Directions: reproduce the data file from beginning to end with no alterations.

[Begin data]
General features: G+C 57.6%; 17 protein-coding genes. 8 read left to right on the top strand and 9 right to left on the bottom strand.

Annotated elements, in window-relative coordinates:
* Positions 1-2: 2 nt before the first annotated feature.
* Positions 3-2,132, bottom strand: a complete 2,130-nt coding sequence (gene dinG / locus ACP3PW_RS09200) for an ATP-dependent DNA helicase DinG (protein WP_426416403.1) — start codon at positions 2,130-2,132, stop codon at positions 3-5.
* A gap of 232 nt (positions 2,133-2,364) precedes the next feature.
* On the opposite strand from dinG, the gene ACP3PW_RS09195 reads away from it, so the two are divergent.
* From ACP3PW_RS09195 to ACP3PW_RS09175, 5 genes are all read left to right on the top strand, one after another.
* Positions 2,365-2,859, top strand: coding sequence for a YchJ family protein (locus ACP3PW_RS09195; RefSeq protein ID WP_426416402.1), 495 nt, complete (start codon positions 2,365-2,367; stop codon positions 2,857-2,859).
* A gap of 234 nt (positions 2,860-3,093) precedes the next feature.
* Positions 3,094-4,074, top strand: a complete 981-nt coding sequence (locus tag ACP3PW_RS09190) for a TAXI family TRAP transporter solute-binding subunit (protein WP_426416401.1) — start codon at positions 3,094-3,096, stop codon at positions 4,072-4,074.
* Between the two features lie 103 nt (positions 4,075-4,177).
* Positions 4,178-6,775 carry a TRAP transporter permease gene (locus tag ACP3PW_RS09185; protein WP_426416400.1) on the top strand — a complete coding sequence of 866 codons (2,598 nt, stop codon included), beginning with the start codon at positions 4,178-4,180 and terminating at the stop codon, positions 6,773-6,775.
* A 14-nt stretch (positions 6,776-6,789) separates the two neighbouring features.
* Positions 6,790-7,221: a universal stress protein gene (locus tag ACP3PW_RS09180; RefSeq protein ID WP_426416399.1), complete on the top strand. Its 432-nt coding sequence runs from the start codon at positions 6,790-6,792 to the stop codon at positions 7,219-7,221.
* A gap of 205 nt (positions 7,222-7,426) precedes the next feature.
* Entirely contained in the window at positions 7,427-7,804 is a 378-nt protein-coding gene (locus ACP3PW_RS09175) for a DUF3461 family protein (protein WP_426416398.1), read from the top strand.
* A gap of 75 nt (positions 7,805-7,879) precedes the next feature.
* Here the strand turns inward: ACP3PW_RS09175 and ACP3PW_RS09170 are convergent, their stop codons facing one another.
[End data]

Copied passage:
General features: G+C 57.6%; 17 protein-coding genes. 8 read left to right on the top strand and 9 right to left on the bottom strand.

Annotated elements, in window-relative coordinates:
* Positions 1-2: 2 nt before the first annotated feature.
* Positions 3-2,132, bottom strand: a complete 2,130-nt coding sequence (gene dinG / locus ACP3PW_RS09200) for an ATP-dependent DNA helicase DinG (protein WP_426416403.1) — start codon at positions 2,130-2,132, stop codon at positions 3-5.
* A gap of 232 nt (positions 2,133-2,364) precedes the next feature.
* On the opposite strand from dinG, the gene ACP3PW_RS09195 reads away from it, so the two are divergent.
* From ACP3PW_RS09195 to ACP3PW_RS09175, 5 genes are all read left to right on the top strand, one after another.
* Positions 2,365-2,859, top strand: coding sequence for a YchJ family protein (locus ACP3PW_RS09195; RefSeq protein ID WP_426416402.1), 495 nt, complete (start codon positions 2,365-2,367; stop codon positions 2,857-2,859).
* A gap of 234 nt (positions 2,860-3,093) precedes the next feature.
* Positions 3,094-4,074, top strand: a complete 981-nt coding sequence (locus tag ACP3PW_RS09190) for a TAXI family TRAP transporter solute-binding subunit (protein WP_426416401.1) — start codon at positions 3,094-3,096, stop codon at positions 4,072-4,074.
* Between the two features lie 103 nt (positions 4,075-4,177).
* Positions 4,178-6,775 carry a TRAP transporter permease gene (locus tag ACP3PW_RS09185; protein WP_426416400.1) on the top strand — a complete coding sequence of 866 codons (2,598 nt, stop codon included), beginning with the start codon at positions 4,178-4,180 and terminating at the stop codon, positions 6,773-6,775.
* A 14-nt stretch (positions 6,776-6,789) separates the two neighbouring features.
* Positions 6,790-7,221: a universal stress protein gene (locus tag ACP3PW_RS09180; RefSeq protein ID WP_426416399.1), complete on the top strand. Its 432-nt coding sequence runs from the start codon at positions 6,790-6,792 to the stop codon at positions 7,219-7,221.
* A gap of 205 nt (positions 7,222-7,426) precedes the next feature.
* Entirely contained in the window at positions 7,427-7,804 is a 378-nt protein-coding gene (locus ACP3PW_RS09175) for a DUF3461 family protein (protein WP_426416398.1), read from the top strand.
* A gap of 75 nt (positions 7,805-7,879) precedes the next feature.
* Here the strand turns inward: ACP3PW_RS09175 and ACP3PW_RS09170 are convergent, their stop codons facing one another.